Hi Stat. students... I just received this note over the AP Statistics ListServe. To my knowledge, I have never met Rich
Turner. The question he asks provides a wonderful opportunity to review some important ideas. Please take a few minutes to
read through this correspondence. This does represent a great review sheet.
Doc
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richturn@wave.co.nz writes:
>Hi, I have just been reading your article on statistics. I am trying to find out how many combinations & what the combinations
>are for the New Zealand Lottery.
>There are 40 numbers & 6 numbers are drawn. I need to know all combinations.
>Is there any chance you could let me know how to work it out because i havent got a clue?
> eg. numbers 1-40 6 of
>
>A. 05, 11, 17, 25, 27, 33
>B. 03, 09, 14, 26, 35, 40
>C.01, 10, 18, 22, 37, 39
>D. 02, 04, 12 13, 15, 31 There is no limit to the amount of lines.
>E. 01, 05, 20, 23, 30, 40
>F. 08,09, 15, 24, 28, 36
>G.11, 17, 18, 22, 25,31
>H. 02, 04, 12, 19, 26, 33
>J. 07, 11, 17, 28, 29,32
>K. 01, 21, 26, 35, 37, 38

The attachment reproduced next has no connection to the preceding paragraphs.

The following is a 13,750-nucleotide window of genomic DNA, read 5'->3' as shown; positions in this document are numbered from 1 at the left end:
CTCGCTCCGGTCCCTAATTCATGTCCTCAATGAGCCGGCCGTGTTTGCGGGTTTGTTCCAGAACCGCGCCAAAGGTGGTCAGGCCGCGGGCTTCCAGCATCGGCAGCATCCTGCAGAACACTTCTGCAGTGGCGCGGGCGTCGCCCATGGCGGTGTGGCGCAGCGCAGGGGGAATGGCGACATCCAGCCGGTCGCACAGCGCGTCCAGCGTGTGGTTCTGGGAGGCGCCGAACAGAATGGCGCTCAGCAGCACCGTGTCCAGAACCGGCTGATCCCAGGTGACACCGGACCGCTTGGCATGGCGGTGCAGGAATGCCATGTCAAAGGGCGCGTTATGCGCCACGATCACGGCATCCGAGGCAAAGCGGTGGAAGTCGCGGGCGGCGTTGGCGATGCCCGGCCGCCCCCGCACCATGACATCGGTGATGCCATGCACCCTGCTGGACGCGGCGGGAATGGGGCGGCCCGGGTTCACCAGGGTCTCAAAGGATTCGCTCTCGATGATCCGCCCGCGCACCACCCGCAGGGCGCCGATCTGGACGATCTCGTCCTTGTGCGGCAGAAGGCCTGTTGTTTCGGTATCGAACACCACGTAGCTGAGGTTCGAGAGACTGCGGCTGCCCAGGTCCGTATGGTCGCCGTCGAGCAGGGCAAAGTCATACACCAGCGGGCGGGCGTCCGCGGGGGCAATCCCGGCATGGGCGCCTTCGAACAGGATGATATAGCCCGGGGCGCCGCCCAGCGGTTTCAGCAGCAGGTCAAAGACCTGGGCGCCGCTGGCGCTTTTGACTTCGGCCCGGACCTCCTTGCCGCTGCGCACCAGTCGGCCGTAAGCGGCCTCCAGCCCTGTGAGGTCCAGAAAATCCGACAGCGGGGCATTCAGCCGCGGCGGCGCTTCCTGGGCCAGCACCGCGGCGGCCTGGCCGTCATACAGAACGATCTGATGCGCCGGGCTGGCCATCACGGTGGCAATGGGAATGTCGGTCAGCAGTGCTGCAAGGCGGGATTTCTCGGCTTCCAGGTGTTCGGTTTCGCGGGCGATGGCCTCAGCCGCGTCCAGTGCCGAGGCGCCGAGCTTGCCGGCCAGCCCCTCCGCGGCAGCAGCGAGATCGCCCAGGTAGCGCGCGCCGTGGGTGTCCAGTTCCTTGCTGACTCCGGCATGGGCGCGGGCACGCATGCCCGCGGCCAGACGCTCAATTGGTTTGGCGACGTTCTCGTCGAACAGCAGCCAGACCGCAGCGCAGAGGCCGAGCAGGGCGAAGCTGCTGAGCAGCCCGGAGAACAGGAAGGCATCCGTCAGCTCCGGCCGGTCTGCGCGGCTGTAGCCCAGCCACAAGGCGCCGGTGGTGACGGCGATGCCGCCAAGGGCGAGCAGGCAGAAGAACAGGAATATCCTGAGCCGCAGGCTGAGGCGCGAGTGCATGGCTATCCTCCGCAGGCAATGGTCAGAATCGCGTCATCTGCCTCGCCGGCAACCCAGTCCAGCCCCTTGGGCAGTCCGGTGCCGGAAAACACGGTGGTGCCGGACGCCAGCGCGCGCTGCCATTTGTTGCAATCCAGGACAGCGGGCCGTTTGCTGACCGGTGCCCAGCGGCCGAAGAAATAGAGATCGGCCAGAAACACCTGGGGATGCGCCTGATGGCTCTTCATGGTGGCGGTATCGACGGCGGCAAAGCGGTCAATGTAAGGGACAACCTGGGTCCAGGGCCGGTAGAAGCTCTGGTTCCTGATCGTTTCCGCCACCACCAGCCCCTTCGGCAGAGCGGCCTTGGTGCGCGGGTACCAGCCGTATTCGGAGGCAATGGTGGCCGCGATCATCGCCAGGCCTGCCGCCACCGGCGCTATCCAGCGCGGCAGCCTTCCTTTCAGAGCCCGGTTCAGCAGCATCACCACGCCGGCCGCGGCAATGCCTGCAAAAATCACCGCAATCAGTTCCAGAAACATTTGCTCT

>L. 04, 09, 18, 23, 27, 30
>etc,etc,etc,etc
>Thank you for your help. This is for a project i am working on at college.
>Rich Turner.
Hi Rich...
Thank you for your note. I'm forwarding a copy of this to my AP Statistics students since this is "in line" with material we
have studied.
OK, you have 40 numbers, and 6 are chosen at random.
The number of possible combinations is
40C6 ("40 choose 6"), which, on a TI-83 calculator is 3,838,380
You can also get this by the following reasoning. If you pick 40 numbers randomly, the number of possible arrangements is
40x39x38x37x36x35
But, this number contains every every number combination 6! = 6x5x4x3x2x1 times, so you need to divide the above product by 6!
(6 factorial). If you do, you will once again get
3,838,380.
I definitely wouldn't attempt to write down all possible 6-number combinations from New Zealand Lotto. That would take quite a
bit of time.
Here's a bit more information that may or may not be useful to you.
Match 6: Number of ways = (6C6)(34C0) = 1
Match 5: Number of ways = (6C5)(34C1) = 204
Match 4: Number of ways = (6C4)(34C2) = 8,415
Match 3: Number of ways = (6C3)(34C3) = 119,680
Match 2: Number of ways = (6C2)(34C4) = 695,640
Match 1: Number of ways = (6C1)(34C5) = 1,669,536
Match 0: Number of ways = (6C0)(34C6) = 1,344,904
If you add up these numbers, you once again get 3,838,380.
Thanks again, Rich, for providing me with an opportunity to demonstrate MATH POWER to my Advanced Placement Statistics
students.
"We figured the odds as best we could, and then we rolled the dice."
(U.S. President Jimmy Carter, June 10, 1976)
Sanderson